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The river Tees

  • groundwater store-Percolation
  • 120 Km from source longest river
  • Source- pennine, 700m above sea level

Upper course

  • ground water logged, moor land, 3 months of snow, rains alot, narrow fast moving shallows, vertical erosion

Mid course 370m above sea level

  • revoirs, farm land, fields sheep, wider, water falls, rocks in the river are smoother, lateral erosion

Lower course

  • temperature warms, farm land for crops, pasture, market villages, meanders, slow water flow wider, sandy
  • mouth- north sea

the river erodes, transports and deposites, the faster the it falls the more power it has

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River Erosion

  • abrasion/ corrasion- The wearing away of material
  • hydraulic action- like a power wash the water brakes the sides and bed
  • solution- the dissolved rock
  • Attrition- the material smashes together the get smaller and smaller


  • Physical- Rain, Wind, Sun, Human
  • Chemical- Acid rain
  • Biologyical- Plant roots

Interlocking Spurs

  • In the upper course has low energy to erode. It has low discharge and transports large pieces of sediments
  • When the river meets hard rock, which is differcult to erode, the river wines around the hard rockand cuts into the softer rock
  • A series of hills form on either side of the river called spurs
  • As the river flows around this hills and eats away at the softer rock these hills become interlocking spurs
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creation of waterfalls and flooding


  • A river meets a band of softer, less resistance rock
  • The underlying softer rock is eroded more quickly
  • Hydraulic action also helps to create a deep pluge pool
  • processes of erosion such as abrasion causes undercutting
  • The more resistant rock is left unsupported and overhangs
  • The rock cuase abrasion on the river bed
  • Eventually the more resistant rock collapses onto the river be
  • The process is repeated and the waterfall retreats up-steam


  • The river load is composed of different sized particles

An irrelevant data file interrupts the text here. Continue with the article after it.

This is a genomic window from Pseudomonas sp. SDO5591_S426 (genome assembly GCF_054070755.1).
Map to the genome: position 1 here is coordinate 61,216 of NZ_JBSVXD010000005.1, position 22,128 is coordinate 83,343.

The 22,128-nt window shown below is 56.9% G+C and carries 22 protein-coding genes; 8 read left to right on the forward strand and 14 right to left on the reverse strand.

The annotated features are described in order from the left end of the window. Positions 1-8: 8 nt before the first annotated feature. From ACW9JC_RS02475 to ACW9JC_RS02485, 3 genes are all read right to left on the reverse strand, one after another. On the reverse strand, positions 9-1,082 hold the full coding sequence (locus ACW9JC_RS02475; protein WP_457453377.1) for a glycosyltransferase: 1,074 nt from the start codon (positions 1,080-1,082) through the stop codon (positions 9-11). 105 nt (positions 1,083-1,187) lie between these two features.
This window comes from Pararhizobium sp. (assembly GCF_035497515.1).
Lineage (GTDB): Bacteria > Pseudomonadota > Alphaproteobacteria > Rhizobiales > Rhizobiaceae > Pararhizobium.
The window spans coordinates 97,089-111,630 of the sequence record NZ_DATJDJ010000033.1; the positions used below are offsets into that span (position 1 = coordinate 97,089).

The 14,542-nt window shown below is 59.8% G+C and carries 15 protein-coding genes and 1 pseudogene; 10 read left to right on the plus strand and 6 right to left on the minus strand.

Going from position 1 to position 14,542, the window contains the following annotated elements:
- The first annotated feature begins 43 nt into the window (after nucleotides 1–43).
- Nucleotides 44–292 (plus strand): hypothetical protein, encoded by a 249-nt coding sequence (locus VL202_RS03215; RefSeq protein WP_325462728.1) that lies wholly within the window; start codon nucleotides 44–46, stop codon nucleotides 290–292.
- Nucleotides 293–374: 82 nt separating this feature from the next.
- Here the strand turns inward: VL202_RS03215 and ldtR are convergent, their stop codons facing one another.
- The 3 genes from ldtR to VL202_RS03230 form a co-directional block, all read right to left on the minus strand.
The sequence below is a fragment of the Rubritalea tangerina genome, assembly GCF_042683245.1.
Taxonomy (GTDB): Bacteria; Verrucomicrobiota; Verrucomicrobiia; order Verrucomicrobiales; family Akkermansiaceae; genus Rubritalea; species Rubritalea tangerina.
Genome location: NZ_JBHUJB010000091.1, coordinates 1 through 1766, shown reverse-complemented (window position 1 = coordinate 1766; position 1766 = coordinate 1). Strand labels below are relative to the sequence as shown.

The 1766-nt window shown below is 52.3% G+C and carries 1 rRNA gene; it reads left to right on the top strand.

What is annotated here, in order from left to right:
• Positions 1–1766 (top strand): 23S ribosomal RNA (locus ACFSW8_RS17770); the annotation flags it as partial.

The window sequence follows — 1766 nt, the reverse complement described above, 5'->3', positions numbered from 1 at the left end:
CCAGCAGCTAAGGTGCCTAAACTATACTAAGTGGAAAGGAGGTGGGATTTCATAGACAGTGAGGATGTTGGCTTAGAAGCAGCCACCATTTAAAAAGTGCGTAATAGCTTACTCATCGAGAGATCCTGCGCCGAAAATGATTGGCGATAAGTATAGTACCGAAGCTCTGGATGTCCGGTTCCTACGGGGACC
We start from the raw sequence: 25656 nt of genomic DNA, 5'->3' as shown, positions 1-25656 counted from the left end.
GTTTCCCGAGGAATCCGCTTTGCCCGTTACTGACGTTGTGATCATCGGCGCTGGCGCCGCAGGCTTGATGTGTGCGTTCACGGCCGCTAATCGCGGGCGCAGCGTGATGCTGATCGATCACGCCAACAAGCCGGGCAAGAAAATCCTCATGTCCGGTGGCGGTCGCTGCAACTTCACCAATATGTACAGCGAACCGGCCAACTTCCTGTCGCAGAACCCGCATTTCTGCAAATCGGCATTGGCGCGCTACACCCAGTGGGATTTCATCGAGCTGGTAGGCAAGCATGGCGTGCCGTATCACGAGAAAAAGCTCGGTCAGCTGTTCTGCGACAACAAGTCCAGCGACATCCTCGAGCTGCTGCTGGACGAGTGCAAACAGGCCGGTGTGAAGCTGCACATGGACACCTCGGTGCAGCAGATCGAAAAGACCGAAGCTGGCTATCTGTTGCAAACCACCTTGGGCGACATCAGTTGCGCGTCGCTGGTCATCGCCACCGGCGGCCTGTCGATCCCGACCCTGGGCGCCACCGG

• When a river floods it deposits the heaviest of particles first
  • Larger pebbles form levees
  • everytime the river floods the depostion build up on the floodplain
  • The levees get bigger and bigger they act to keep the river within the levees
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Meanders and creaion of Oxbow lakes


  • water is directed to the outside of the bend. Water is deepen here and therefore there is less friction and velocity increase
  • This means there will be more energy to transport material and to erode the bank by the process of abrasion
  • The bank is undercut and can collapse to form a river cliff, on the inside bend there is less water and so more friction and the velocity is reduced
  • Depostion then occurs and a gentle sloping area is form, know as aslip-off slope.

Oxbow lakes

  • The meander neck gets narrow because the outter bend of 2 meanders wear away and move together
  • When is floods water brakes throught the neck meaning the river fins a new faster route
  • The new route is much straigher, this leaves an arc of the older river bed this is an oxbow lake
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Lower course: deltas

At the mouth, the river is carrying to much velocity and so deposition occurs, the silt is dropped to form a steep slope on the edge of the delta.

Conditions favouring deltaic accumulation

  • High sediment load **** as the Nile
  • Large rivers (marine deltas)
  • shallow water offshore, very deep water inhibits deltas building like The Congo this has no delta
  • low wave energy like the mediterraneon or the gulf of mexico

types of delta

  • Arcuate- found in area where regular longshore drift of other currents keep the seaward edge of the delta smooth (the niger in Nigeria)
  • Cuspate- shaped by regular but opposing, gentla water movement (the Ebro in spain)
  • Bird's foot- river brings down alot of silt, deposition can occuir in a still sea area ( the mississippi in the USA)
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